Promise of a Pencil is Adam Braun’s inspiring story of forgoing a lucrative finance career at the age of 25 to found a global not-for-profit, Pencils of Promise, that has opened more than 200 schools in impoverished communities. The book is part memoir, part call-to-action for anyone with a dream. Read an excerpt below.
My four months in Southeast Asia had come to an end, but the next leg of the journey was about to begin back home. On Ma’s eightieth birthday my family planned a big dinner in New York City. The night before, I asked her if we could spend some time alone.
“I want to share something with you,” I said.
She was curious. Although she was my grandmother, and we were close, I rarely asked to see her alone for private chats. Ma knew that I’d started Pencils of Promise and had been traveling back and forth to Laos. She was aware that I had taken a sabbatical from Bain, but figured I was just the traveling type in my twenties. Like all Jewish grandmothers, she was prone to worry and was completely opposed to my doing anything that required travel far away from her.
She would tell me, “Why do this, go to these places where people have so little, when you have such nice things here? Trust me, I know! I lived like one of them, so why don’t you stay here close to your family and be happy with the nice things you have?”
While I understood where she was coming from, I also understood that she didn’t know what motivated me. On this night, I would make it clear.
“What is it you want to share with me?” she asked, bobbling as she walked toward me.
I sat Ma down. She’s small, five feet three, and was wearing all beige. She always wears matching clothes, all purple, all beige, a monochromatic uniform. And she always says she doesn’t look good, but she does. She grabbed my hand with both of hers and started petting me.
“I want to show you what I have been doing,” I said. “I want you to know why I went to build a school.”
I took out what I prepared—three pictures. The first was of Nith, Nuth, and Tamund. I explained the story of how I met them one day while the school was under construction, and how excited they were to attend their first classes. I told Ma about how this school would radically change their lives.
“Oh, this is amazing.” She nodded, beginning to grasp some of what I felt.
The second picture was of the completed school in Pha Theung. Its white walls shone brightly against its red roof and blue shutters. “Oh, this is so much. So beautiful. You know something, this looks just like the school I went to! Before they made me stop going to school and sent me to the camps, this is what my school looked like,” she said in her Hungarian accent.
“Now I want to show you what motivated me. This picture is the reason that I went to all of those foreign places, traveled to all of these communities, and took a break from my job. This is what I wanted to create most in the world.” I showed her the third picture, which was of the large sign above the entrance to the school. She squinted to read the sign, but couldn’t without her glasses. “Wait one second, I get my glasses.” She pointed her finger on each word as she slowly whispered them aloud.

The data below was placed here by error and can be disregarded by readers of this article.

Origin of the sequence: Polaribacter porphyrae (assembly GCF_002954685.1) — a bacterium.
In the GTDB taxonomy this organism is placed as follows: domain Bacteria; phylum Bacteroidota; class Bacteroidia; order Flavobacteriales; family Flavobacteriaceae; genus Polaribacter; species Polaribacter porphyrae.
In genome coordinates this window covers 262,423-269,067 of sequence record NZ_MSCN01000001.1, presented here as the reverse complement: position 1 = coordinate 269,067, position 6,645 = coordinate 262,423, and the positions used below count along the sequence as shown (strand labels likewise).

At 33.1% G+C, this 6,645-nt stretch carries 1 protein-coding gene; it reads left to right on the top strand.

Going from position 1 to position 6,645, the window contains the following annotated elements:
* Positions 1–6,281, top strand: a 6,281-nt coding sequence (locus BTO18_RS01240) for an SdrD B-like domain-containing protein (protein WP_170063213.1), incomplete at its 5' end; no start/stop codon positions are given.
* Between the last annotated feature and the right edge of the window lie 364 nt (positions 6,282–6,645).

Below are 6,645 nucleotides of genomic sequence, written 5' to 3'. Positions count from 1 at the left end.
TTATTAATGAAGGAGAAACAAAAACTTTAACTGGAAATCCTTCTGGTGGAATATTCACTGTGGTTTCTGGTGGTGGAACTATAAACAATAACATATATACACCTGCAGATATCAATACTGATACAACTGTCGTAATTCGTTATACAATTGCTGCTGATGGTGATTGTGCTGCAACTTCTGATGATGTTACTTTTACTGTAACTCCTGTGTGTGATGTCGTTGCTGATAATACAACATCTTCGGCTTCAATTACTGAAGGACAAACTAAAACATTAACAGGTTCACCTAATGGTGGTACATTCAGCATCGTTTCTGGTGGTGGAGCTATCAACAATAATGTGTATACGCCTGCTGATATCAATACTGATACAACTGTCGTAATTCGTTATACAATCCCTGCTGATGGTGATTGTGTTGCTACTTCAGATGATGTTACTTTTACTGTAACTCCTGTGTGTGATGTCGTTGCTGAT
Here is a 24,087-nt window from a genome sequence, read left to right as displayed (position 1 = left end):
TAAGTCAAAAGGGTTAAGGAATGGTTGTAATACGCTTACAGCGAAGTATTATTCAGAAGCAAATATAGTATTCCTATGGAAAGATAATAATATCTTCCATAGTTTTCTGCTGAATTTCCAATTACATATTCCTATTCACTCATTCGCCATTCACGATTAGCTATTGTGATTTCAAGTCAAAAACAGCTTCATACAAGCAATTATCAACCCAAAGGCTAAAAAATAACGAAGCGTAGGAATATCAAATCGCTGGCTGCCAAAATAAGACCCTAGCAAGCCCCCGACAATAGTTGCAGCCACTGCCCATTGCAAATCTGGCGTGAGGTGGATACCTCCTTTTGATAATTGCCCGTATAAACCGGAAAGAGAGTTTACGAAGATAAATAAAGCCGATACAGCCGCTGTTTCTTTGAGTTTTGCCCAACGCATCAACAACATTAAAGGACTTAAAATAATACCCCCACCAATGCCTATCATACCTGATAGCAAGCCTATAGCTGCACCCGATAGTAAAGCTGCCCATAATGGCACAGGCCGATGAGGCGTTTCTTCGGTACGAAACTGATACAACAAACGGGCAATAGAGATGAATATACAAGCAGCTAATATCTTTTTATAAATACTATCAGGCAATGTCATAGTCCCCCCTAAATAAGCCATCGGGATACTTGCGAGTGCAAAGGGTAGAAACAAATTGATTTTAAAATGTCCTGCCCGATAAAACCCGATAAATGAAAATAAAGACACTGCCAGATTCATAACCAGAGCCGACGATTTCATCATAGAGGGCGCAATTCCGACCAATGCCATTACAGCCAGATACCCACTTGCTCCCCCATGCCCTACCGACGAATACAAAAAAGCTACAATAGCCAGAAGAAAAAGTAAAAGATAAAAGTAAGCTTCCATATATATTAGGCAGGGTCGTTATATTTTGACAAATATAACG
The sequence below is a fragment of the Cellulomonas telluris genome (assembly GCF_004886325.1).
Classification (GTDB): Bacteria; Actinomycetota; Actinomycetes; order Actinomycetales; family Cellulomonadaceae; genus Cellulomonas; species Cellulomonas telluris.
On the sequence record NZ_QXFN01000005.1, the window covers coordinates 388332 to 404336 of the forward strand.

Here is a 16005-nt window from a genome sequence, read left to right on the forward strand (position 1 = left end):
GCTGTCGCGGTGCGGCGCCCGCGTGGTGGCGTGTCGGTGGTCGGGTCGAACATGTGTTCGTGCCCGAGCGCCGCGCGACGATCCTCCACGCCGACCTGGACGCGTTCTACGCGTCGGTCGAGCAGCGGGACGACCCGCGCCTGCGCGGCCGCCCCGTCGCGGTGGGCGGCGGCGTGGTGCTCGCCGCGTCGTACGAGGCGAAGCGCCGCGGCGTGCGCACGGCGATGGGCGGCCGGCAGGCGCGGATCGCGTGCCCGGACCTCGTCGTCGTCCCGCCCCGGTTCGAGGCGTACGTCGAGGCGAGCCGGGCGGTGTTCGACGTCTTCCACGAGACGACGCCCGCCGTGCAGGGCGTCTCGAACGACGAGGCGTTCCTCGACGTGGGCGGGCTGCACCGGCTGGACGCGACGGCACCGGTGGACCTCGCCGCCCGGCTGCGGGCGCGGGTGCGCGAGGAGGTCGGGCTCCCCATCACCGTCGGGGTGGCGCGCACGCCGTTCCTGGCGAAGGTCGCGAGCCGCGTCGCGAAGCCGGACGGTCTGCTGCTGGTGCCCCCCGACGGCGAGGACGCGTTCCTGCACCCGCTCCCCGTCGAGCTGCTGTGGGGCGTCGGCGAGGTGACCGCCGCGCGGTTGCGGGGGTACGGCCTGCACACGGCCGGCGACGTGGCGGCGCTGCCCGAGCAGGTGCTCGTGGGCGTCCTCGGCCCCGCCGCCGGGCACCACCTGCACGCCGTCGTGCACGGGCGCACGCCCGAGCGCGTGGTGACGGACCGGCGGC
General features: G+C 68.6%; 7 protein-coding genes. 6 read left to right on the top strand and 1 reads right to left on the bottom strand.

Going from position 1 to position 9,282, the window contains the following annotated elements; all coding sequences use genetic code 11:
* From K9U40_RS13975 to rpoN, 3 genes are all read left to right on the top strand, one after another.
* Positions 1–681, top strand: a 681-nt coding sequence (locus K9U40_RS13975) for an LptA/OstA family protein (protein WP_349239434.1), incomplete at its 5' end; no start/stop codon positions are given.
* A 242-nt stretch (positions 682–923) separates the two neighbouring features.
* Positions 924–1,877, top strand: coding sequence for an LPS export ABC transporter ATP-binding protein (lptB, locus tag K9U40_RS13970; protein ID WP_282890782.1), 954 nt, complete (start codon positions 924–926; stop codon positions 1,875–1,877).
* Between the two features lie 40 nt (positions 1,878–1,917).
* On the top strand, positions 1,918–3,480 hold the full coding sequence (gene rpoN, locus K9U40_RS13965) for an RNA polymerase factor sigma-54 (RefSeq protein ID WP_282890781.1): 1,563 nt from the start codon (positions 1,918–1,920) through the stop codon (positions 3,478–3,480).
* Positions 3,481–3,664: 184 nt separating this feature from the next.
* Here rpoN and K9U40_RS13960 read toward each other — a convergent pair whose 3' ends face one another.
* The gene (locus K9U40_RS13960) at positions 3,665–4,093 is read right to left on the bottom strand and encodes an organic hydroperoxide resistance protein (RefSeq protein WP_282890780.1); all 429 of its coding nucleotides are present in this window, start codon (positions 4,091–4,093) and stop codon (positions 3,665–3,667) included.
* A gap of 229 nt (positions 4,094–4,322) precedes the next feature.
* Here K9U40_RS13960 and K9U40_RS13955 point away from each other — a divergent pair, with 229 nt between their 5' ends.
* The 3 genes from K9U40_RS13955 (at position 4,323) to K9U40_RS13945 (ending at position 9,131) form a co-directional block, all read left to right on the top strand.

“‘Luang Prabang Education Department, Give Children a Choice, Pencils of Promise. 2009.’” She paused, looked over at me, and smiled. She then looked back and continued, “‘Lovingly dedicated to …’”
She covered her mouth with her hands as her jaw opened. Her hands began to tremble. She looked over at me and her eyes welled with tears. She looked back at the picture and continued reading, “‘Lovingly dedicated to Eva Braun …’” She burst into tears, and so did I. We tried to speak, but neither of us could talk. She just reached over and squeezed my hand. We sat side by side and cried tears of joy.
“This is so much. Why, why for me?” she asked.
“You did so much for me, Ma. You have been through so much. I couldn’t get you golf clubs or some gift certificate. I wanted to do the most meaningful thing I could for you, so that you would know that your legacy would last, and your survival will make the lives of others better. I started Pencils of Promise so that I could build a school and dedicate it to you.”
We cried and hugged, and after composing ourselves, Ma replied, “Adam, I wish I knew the words to describe this feeling. It feels like this is why I survived. I survived for this. It feels like it’s all coming back to me, everything I suffered for is coming back to me, but in good ways. All the bad things I went through were for these good things to happen.”
I nodded, still unable to speak, digesting the weight of what she had just said. We exist because of the sacrifices of those who came before us, but how often can we make them feel the full value of their impact?
Through this one school, I was now connected more deeply to my grandmother than ever before. It was only by focusing on creating joy in her life that I discovered the greatest feelings of happiness in my own. I knew that we could enable this same experience of building and dedicating a school for so many others, and in doing so we would give them the chance to honor the people they loved most. The vibrancy that PoP instilled in my daily life was contagious, and I could see it now flickering in Lanoy and Mimi and so many others. We now had to figure out how to get that flame to spread.